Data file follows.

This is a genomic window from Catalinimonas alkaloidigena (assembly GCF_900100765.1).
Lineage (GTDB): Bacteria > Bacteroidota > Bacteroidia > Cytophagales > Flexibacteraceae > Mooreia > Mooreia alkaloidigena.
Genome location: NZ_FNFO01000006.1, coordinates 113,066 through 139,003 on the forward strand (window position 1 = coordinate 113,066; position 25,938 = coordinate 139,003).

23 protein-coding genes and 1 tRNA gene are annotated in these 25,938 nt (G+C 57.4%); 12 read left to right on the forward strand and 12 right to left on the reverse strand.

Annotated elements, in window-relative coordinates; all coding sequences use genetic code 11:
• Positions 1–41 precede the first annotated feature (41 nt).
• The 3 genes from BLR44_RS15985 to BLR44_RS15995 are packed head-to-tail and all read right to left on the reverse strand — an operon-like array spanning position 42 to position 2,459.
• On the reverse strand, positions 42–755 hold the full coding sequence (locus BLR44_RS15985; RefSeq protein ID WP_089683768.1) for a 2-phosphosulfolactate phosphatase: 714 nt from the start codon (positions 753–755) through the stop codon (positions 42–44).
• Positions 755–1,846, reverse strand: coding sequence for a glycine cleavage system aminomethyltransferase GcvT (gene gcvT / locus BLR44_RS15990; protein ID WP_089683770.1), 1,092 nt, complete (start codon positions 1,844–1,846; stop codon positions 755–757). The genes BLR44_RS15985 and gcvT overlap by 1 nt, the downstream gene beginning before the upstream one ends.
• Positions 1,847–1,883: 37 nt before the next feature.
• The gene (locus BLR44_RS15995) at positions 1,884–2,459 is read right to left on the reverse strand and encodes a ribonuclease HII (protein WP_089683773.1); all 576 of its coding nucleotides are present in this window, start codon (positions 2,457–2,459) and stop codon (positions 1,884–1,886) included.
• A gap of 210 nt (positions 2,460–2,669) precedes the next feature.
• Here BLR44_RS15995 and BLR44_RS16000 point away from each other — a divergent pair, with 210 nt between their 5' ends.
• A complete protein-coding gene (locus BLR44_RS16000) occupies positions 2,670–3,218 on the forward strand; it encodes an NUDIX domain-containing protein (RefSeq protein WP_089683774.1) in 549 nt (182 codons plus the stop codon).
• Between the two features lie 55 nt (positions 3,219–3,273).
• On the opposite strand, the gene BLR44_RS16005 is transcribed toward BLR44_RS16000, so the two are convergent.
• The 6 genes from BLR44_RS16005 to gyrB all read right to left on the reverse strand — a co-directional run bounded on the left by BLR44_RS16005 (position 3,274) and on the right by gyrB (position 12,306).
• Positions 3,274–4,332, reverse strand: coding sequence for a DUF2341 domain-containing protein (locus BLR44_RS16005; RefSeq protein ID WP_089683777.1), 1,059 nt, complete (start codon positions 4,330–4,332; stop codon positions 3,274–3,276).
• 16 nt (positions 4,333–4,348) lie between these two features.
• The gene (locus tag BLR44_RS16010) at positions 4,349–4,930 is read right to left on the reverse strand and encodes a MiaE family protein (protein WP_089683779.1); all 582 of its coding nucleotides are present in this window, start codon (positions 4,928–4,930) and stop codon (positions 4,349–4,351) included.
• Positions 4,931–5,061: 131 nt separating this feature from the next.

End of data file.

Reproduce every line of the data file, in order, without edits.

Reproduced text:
This is a genomic window from Catalinimonas alkaloidigena (assembly GCF_900100765.1).
Lineage (GTDB): Bacteria > Bacteroidota > Bacteroidia > Cytophagales > Flexibacteraceae > Mooreia > Mooreia alkaloidigena.
Genome location: NZ_FNFO01000006.1, coordinates 113,066 through 139,003 on the forward strand (window position 1 = coordinate 113,066; position 25,938 = coordinate 139,003).

23 protein-coding genes and 1 tRNA gene are annotated in these 25,938 nt (G+C 57.4%); 12 read left to right on the forward strand and 12 right to left on the reverse strand.

Annotated elements, in window-relative coordinates; all coding sequences use genetic code 11:
• Positions 1–41 precede the first annotated feature (41 nt).
• The 3 genes from BLR44_RS15985 to BLR44_RS15995 are packed head-to-tail and all read right to left on the reverse strand — an operon-like array spanning position 42 to position 2,459.
• On the reverse strand, positions 42–755 hold the full coding sequence (locus BLR44_RS15985; RefSeq protein ID WP_089683768.1) for a 2-phosphosulfolactate phosphatase: 714 nt from the start codon (positions 753–755) through the stop codon (positions 42–44).
• Positions 755–1,846, reverse strand: coding sequence for a glycine cleavage system aminomethyltransferase GcvT (gene gcvT / locus BLR44_RS15990; protein ID WP_089683770.1), 1,092 nt, complete (start codon positions 1,844–1,846; stop codon positions 755–757). The genes BLR44_RS15985 and gcvT overlap by 1 nt, the downstream gene beginning before the upstream one ends.
• Positions 1,847–1,883: 37 nt before the next feature.
• The gene (locus BLR44_RS15995) at positions 1,884–2,459 is read right to left on the reverse strand and encodes a ribonuclease HII (protein WP_089683773.1); all 576 of its coding nucleotides are present in this window, start codon (positions 2,457–2,459) and stop codon (positions 1,884–1,886) included.
• A gap of 210 nt (positions 2,460–2,669) precedes the next feature.
• Here BLR44_RS15995 and BLR44_RS16000 point away from each other — a divergent pair, with 210 nt between their 5' ends.
• A complete protein-coding gene (locus BLR44_RS16000) occupies positions 2,670–3,218 on the forward strand; it encodes an NUDIX domain-containing protein (RefSeq protein WP_089683774.1) in 549 nt (182 codons plus the stop codon).
• Between the two features lie 55 nt (positions 3,219–3,273).
• On the opposite strand, the gene BLR44_RS16005 is transcribed toward BLR44_RS16000, so the two are convergent.
• The 6 genes from BLR44_RS16005 to gyrB all read right to left on the reverse strand — a co-directional run bounded on the left by BLR44_RS16005 (position 3,274) and on the right by gyrB (position 12,306).
• Positions 3,274–4,332, reverse strand: coding sequence for a DUF2341 domain-containing protein (locus BLR44_RS16005; RefSeq protein ID WP_089683777.1), 1,059 nt, complete (start codon positions 4,330–4,332; stop codon positions 3,274–3,276).
• 16 nt (positions 4,333–4,348) lie between these two features.
• The gene (locus tag BLR44_RS16010) at positions 4,349–4,930 is read right to left on the reverse strand and encodes a MiaE family protein (protein WP_089683779.1); all 582 of its coding nucleotides are present in this window, start codon (positions 4,928–4,930) and stop codon (positions 4,349–4,351) included.
• Positions 4,931–5,061: 131 nt separating this feature from the next.